Unification can solve this problem because, when all the data is coming into one location, the system can correlate and prioritise alarms. A unified system can control nuisance alarms and requests by allowing organisations to establish their own rules that enable the system to determine which events require operator attention and which do not. In the case of a forced door, for example, an organisation can set a rule to bring up forced door alarms that occur only after hours.

This is not possible with an integrated approach because the systems and their data remain separate. Taking a unified approach increases operator efficiency as they only respond to actual alarms.

Other advantages of unification

In addition to improving security, unified systems also offer advantages in many other areas, including after-event investigation, training and total cost of ownership (TCO).

When it comes to after-event investigations, an integrated system requires security personnel to go back and forth between two or more separate systems to find the incident. Then, they have to align the data in the systems by correlating time stamps. If the systems are out of sync, the task becomes that much more difficult.

But, with a unified system, searching for an event or incident is done in one system. This greatly simplifies and speeds up the process because video, access control, communication and other sensor data can all be found in one place. All the data in the system is also bookmarked in time, which makes it easy for personnel to find and view the evidence relevant to the investigation.  

A unified solution also dramatically reduces training time and ensures that all security personnel can work with every aspect of the system. Since all components are written using the same code, operators have to only learn one operating system and one UI. This allows personnel to become more proficient with the solution as they become more experienced with how it works.

Finally, deploying a unified solution reduces TCO because organisations do not have to pay for multiple, disparate systems separately. Organisations maintain only one system and carry only one, less expensive service agreement.

Unlocking business intelligence through unification


One of the biggest advantages of deploying a unified solution is that it helps organisations differentiate themselves by giving them the ability to unlock business intelligence and improve organisational efficiency.

Generating business intelligence from sensor and system data requires bringing it together in meaningful and actionable ways. To accomplish this, the data first has to come into the security system as a single stream, which is impossible with integrated systems.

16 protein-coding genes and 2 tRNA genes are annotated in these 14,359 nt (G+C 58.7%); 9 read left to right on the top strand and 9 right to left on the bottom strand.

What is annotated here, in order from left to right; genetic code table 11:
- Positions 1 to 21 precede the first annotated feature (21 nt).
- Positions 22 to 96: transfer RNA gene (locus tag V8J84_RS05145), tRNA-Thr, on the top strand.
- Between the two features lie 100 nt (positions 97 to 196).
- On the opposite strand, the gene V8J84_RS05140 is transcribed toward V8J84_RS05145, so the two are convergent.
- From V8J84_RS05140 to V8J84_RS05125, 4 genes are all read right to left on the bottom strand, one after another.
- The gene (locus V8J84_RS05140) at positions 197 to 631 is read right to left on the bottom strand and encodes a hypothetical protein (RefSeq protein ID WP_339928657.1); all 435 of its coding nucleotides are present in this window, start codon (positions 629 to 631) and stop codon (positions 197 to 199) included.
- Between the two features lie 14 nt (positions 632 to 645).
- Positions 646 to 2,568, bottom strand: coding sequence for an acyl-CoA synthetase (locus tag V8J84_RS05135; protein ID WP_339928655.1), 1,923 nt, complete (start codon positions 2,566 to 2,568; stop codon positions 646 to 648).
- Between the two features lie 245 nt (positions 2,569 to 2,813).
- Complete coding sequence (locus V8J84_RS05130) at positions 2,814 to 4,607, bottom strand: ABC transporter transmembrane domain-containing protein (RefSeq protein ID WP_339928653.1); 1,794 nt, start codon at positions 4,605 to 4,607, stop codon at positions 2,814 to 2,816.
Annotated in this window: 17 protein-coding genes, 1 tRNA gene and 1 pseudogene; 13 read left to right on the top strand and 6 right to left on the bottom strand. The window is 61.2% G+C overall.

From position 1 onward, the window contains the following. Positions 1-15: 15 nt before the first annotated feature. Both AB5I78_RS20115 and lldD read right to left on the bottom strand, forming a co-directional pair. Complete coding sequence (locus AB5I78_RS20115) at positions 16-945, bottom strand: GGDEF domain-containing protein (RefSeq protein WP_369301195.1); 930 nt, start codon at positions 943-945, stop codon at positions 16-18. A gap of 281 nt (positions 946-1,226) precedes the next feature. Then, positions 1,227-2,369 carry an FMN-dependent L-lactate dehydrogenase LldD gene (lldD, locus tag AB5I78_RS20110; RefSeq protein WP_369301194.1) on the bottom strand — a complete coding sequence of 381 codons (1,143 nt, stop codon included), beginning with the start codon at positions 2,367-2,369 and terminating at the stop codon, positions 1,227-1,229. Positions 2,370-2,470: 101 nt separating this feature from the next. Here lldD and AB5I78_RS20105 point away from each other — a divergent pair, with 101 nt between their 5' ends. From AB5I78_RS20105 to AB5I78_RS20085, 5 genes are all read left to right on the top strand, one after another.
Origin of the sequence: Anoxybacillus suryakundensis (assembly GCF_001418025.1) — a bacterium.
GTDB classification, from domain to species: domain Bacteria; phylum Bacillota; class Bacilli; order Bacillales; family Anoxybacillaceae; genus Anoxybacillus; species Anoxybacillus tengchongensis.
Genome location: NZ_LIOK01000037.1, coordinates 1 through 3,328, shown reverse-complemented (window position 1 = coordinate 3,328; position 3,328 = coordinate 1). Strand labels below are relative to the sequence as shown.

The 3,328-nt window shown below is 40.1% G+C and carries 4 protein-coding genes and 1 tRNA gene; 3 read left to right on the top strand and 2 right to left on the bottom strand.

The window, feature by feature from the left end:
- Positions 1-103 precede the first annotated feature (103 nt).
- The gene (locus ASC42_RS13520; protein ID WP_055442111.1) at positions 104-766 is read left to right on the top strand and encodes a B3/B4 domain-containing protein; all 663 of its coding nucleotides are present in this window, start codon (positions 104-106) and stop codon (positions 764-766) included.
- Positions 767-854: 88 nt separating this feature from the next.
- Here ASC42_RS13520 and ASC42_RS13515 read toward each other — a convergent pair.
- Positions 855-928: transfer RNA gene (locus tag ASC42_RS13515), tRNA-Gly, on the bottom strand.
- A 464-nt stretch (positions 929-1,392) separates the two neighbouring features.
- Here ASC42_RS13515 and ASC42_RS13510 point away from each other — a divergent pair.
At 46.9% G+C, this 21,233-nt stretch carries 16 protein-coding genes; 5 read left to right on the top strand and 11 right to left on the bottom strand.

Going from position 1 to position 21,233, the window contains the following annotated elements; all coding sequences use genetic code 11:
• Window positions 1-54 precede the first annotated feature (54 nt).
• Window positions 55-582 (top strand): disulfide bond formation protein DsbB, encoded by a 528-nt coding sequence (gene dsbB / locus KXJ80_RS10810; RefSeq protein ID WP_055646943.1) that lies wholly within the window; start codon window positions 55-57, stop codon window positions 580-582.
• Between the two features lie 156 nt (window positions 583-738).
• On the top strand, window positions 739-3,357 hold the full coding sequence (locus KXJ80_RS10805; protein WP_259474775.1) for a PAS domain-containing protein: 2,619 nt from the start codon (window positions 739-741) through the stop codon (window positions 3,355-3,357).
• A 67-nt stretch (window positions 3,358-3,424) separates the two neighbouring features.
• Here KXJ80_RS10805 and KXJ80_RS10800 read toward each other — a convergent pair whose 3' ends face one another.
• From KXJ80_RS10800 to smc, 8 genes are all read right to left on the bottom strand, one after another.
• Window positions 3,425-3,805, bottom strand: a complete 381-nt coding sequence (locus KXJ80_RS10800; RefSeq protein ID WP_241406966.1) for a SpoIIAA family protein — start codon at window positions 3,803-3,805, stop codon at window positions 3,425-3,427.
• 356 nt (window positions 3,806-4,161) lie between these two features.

Because unification means that all of the data comes into one location as a single stream, an organisation can use its physical security system to gain an entirely new level of business understanding. To access this information, organisations must deploy analytics to correlate the operational data being gathered in the system. By making connections and presenting the results in a readable format, analytics transforms the data into actionable intelligence that can be shared with stakeholders outside the security department and across an organisation.

This helps to break down siloes as stakeholders realise the utility of the data being collected by their security system. For example, by using video analytics to record occupancy management levels, a university can get a much better understanding of how specific buildings and facilities are being used. This can then inform everything from timetabling through to one-way systems, ensuring everybody can easily travel around the campus while maintaining social distancing requirements.

Another possibility is to make use of access control data to ensure heating, cooling and lighting systems are only in operation at times when buildings are actively being used. The academic year means educational establishments and halls of residence often have less predictable usage patterns than corporate buildings. Tying these systems to real-time occupancy data can therefore deliver environmental benefits and cost efficiencies. Bringing systems together is a smart move for corporate, health and educational campuses. By focusing on unification rather than integration, they can protect their facilities as they improve operations and unlock business intelligence. Fortunately, this work is already taking place.

For more information, visit: www.genetec.com

This article was originally published in the October 2021 edition of International Security Journal. Pick up your FREE digital edition here